As a child, I thought the most I could strive for in life was to get a job with benefits. College just wasn't part of my picture.

It wasn't until a nun from my school showed up at my house to talk to my mother about me, and my future, that my outlook changed.

She told my mother about me, "This one can go; she can go to college." It was the first time I had thought it possible. And so, I did.

When you grow up in a family or in a place where college isn't openly discussed, a child needs to be told what possibilities there are for his or her life. Children need to be told they can reach further than just a job or just a job with benefits.

As I travel around Nevada, I get parents coming to me saying they just want their child to be able to have a job and to be secure. And today, to have that job security, you have to have a post-high school plan.

With that in mind, my office has launched an exciting new initiative aimed at instilling the dream of a college education in the minds of Nevada school children.

The Nevada College Kick Start Program (CollegeKickStart.nv.gov) has established 529 college savings accounts for all 2013-14 public school kindergarten students attending school in Nevada with an initial deposit of $50.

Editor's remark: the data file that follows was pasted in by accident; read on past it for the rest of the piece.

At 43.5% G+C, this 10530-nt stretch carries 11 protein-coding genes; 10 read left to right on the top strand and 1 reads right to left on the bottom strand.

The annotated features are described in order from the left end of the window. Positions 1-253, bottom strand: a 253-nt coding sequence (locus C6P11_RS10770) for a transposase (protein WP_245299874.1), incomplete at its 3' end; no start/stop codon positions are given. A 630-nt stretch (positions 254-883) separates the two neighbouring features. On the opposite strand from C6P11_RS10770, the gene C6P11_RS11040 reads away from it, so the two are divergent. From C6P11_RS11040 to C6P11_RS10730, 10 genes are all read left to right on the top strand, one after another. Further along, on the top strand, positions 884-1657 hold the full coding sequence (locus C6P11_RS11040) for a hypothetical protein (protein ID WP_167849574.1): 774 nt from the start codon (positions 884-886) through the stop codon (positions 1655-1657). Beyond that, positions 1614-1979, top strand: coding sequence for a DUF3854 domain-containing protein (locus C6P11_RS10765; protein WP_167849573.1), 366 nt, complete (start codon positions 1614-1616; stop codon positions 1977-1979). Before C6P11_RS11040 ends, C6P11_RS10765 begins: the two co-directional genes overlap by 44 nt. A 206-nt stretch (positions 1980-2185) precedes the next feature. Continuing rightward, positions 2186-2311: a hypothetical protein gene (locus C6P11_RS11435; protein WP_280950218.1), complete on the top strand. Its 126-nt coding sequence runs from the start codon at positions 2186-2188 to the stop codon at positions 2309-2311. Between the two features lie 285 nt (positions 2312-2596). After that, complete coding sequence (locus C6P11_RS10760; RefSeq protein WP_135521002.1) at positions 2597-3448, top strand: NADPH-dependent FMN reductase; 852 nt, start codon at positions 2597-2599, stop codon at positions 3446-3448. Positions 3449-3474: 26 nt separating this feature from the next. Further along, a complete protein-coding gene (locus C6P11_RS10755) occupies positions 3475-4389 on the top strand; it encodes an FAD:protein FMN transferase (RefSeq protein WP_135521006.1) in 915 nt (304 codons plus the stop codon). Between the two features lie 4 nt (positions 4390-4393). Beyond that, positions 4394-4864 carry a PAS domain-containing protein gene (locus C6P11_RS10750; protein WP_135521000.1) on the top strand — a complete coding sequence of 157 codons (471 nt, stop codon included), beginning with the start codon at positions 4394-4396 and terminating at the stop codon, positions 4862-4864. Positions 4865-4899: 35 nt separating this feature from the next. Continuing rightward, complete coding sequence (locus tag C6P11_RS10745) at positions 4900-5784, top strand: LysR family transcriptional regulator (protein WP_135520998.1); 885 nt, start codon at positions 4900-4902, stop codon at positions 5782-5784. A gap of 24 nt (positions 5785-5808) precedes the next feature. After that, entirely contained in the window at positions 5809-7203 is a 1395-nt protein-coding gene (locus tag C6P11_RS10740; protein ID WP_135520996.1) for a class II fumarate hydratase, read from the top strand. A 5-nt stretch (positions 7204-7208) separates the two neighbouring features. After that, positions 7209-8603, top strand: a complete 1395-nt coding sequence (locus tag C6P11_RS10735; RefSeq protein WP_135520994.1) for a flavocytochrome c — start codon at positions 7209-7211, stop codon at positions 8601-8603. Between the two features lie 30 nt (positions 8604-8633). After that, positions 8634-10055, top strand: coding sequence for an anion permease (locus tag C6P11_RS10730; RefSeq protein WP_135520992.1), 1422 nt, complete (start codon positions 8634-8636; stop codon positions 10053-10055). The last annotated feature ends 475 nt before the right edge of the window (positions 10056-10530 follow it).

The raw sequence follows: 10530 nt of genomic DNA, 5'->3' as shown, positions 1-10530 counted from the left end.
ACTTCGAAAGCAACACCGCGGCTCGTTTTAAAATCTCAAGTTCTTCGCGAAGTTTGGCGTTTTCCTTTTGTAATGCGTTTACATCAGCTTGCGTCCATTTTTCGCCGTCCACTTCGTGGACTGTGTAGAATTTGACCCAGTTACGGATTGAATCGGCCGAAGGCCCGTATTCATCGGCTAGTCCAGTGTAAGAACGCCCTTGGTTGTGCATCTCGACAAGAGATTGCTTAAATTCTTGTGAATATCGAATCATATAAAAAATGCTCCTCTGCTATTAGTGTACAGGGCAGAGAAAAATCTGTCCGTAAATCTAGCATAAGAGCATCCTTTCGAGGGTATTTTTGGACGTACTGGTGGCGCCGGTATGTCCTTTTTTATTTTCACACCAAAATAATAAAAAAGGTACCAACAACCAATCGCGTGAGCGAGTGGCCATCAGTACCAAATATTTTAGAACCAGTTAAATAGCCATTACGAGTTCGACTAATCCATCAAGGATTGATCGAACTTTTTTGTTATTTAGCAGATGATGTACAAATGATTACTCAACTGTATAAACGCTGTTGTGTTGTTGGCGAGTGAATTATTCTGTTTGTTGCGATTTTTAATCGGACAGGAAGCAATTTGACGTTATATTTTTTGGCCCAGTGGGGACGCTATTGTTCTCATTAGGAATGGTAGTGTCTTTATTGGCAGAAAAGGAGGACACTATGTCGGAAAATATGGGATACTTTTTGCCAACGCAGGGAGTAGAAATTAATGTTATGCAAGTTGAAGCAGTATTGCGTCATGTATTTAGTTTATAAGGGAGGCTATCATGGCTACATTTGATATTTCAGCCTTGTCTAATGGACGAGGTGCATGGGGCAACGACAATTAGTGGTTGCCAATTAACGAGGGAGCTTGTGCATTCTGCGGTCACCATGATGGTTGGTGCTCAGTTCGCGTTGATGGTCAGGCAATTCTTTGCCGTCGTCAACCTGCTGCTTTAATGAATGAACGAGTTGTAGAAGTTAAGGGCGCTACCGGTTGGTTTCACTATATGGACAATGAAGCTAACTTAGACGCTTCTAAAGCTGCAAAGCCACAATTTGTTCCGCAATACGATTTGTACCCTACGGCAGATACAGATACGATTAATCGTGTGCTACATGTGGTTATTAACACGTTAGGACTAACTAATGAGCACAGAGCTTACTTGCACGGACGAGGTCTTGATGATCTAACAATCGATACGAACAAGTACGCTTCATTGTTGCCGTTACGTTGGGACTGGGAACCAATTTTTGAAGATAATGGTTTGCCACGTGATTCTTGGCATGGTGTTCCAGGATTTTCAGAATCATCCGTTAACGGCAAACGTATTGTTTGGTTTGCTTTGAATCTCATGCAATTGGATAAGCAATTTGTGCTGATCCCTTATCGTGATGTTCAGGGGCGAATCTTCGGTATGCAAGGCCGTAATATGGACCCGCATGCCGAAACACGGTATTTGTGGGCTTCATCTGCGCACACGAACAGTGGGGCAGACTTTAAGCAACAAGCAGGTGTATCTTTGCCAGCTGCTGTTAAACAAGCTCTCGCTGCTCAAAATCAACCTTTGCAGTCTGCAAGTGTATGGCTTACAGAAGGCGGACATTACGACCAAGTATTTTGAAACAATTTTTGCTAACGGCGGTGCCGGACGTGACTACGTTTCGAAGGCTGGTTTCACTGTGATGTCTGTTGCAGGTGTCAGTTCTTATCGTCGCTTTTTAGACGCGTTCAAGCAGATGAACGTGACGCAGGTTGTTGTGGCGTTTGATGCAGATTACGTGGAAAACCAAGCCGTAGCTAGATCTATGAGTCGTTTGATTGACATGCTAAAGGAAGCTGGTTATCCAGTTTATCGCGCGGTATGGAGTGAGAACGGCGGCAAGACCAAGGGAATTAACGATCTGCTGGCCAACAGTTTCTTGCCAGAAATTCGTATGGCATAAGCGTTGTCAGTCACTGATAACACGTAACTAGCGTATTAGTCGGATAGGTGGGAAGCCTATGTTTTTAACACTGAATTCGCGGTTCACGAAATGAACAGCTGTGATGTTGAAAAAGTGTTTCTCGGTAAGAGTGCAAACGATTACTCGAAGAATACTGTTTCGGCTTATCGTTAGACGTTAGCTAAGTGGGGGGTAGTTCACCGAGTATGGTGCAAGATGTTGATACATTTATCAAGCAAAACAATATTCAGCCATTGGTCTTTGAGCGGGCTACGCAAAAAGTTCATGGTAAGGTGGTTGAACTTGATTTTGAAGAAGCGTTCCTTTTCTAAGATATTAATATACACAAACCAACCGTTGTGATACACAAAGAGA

Studies have shown when a child has a savings account with their name on it - no matter how much is in the fund - that child is seven times more likely to go to college. College savings send a strong message to children: "You are a college saver. You are college-bound." That is true, regardless of your family income, where you grew up, your ethnicity, or whether your parents went to college.

The accounts were established with fees paid to the state by private investment firms, not taxpayer dollars. The funds can be used for any institute of higher education, whether it's culinary, technical, TMCC, UNR, UNLV, Harvard, or any accredited institution of higher learning. It cannot be used for any other purpose than to pay higher education expenses.

We have also partnered with our Nevada College Savings Plans program manager, Upromise, to drastically reduce the minimum amount needed to open an SSgA Upromise college savings account. Parents can set up a 529 college savings account with as little as $15 - reduced from $250. And for those families making less than $75,000, the state will match up to $300 a year for five years, within the availability of funding.

Parents or other caregivers can open this parallel account and deposit whatever they can afford into that account so they'll be better prepared when the time comes for their child to attend an institution of higher learning.

But it's not just parents who can help. Others can make tax-deductible donations to help more kids get matched contributions. Our Community Support Partners initiative allows people, businesses and organizations to donate money for specific schools, district or statewide.

An educated workforce is critical as we work to diversify our economy and create higher-level jobs with better pay and benefits. It is essential more Nevada families begin discussing and planning for college now so that more of our youth will attend and graduate from an institution of higher learning.

We need to let every child know they can go to college. Let's put everyone on the same starting line and make a college education a reality for thousands of Nevada's children.

Kate Marshall is Nevada state treasurer.